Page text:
It’s not just bankers in Buzz City. Charlotte boasts a steady job market in a solid variety of sectors for a southern spot. A substantially sized healthcare sector, headlined by Atrium Health and Novant Health, is growing rapidly. Lowe’s, Honeywell International, Duke Energy and Sonic Automotive are another handful of Fortune 500s that call Charlotte their home. The big players in Charlotte’s finance sector are Bank of America, Truist Financial and Wells Fargo, with other banking options around Charlotte’s downtown. With solid pay and an unemployment rate well below the national average, Charlotte is a great place to look for your next career move.

Why You Should Move Here Now?

Be a part of something bigger!

As with most hidden gem cities, you want to move before it's too late! More than that, Charlotte has been called a city "searching for its soul as it grows'' and that couldn't be more true. Although life-long Charlottans are few and far between, everyone who moves here moved for gorgeous weather, affordability (relatively), and the ease and allure of the many weekend getaway spots. Don't count Charlotte out - as it grows, we think it'll find its place amongst the best little cities in the US.

Neighborhoods in Charlotte

View All

The Area

Charlotte is centrally located, just north of the South Carolina border. Similar to Jacksonville, Charlotte is incredibly large. It’s the largest city in North Carolina and the second-most populous city in the Southeast. Being that large, it’s bound to have a lot of neighborhoods…199 to be exact.

University City

College Kids

There are plenty of neighborhoods within easy walking distance to UNC and all of them have a great selection of apartments. If you want to stay close to campus, we suggest starting in University City. The good thing about this neighborhood is that it’s broken down into even smaller micro-neighborhoods. If you’re an avid tailgater, check out a place on Tryon Street. If you like being at the center of weekend and late-night activities, choose somewhere close to The Shoppes (Tryon and Harris).

  • University City
  • Mallard Creek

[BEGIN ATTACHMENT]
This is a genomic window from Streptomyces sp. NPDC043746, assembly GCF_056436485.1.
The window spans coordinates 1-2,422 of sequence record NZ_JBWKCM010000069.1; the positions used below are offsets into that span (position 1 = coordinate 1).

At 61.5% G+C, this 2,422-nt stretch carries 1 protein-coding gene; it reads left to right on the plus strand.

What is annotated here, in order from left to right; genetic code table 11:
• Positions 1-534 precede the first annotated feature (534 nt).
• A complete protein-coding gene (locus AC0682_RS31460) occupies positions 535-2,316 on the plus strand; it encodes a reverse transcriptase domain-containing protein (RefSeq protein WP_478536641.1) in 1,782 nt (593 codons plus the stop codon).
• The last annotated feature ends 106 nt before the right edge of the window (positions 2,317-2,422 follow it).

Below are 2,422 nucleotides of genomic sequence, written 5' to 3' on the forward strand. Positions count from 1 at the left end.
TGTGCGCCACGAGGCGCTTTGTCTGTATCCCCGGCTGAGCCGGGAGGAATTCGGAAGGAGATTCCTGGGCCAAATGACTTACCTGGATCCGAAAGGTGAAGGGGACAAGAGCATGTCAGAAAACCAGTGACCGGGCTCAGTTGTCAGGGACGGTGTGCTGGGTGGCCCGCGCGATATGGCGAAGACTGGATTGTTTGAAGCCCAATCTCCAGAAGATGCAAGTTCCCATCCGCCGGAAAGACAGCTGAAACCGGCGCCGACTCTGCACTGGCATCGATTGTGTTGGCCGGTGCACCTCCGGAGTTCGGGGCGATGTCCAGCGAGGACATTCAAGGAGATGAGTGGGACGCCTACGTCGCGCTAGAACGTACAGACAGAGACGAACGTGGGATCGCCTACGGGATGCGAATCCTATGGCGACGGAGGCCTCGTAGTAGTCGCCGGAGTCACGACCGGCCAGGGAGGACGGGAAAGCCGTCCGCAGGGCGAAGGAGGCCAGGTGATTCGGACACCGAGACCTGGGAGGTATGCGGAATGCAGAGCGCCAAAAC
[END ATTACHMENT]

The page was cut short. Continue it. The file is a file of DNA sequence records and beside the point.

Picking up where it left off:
• NoDa


Young Professionals

Uptown is a good place to start your search. It’s home to the city’s growing financial center with banking corps all here. It also has wonderful rooftop bars for happy hour cocktails and plenty of other restaurants and bars, including the 7th Street Public Market. It’s also the center of condo and apartment building options.

  • Uptown
  • South End
  • First Ward

Fourth Ward


If you want to be in the city but turn the volume down from eleven to maybe a 6 then check out the Fourth Ward. One of the city’s historic districts, the streets are lined with Victorian homes, beautifully preserved and part of blocks that are protected from overdevelopment. There are tons of cafes, restaurants and bars within walking distance so even though you’re turning things down a bit you’re still in the game.

  • Fourth Ward
  • South End



North Davidson, also known as NoDa, is the most popular neighborhood for the LGBTQ+ community. It has plenty of arts and culture as well as music venues, boutique shopping and tons of restaurants and bars for socializing.

  • NoDa
  • Plaza Midwood



Dilworth is one of the most popular neighborhoods for families in the city. Built in a simple grid-like pattern, it also has a streetcar system so cars are not required! Beautiful bungalows with sidewalks for the kiddos and big front porches for neighborly conversations. It also has a commercial district on East Boulevard with plenty of restaurants, cafes and shopping. Mint Hill is another great option for families who favor a more peaceful and private experience. The neighborhoods are more rural with big brick homes and significant yards. It is also home to Pine Lake Country Club for those who favor a genteel lifestyle.

  • Dilworth
  • Mint Hill
  • Ballantyne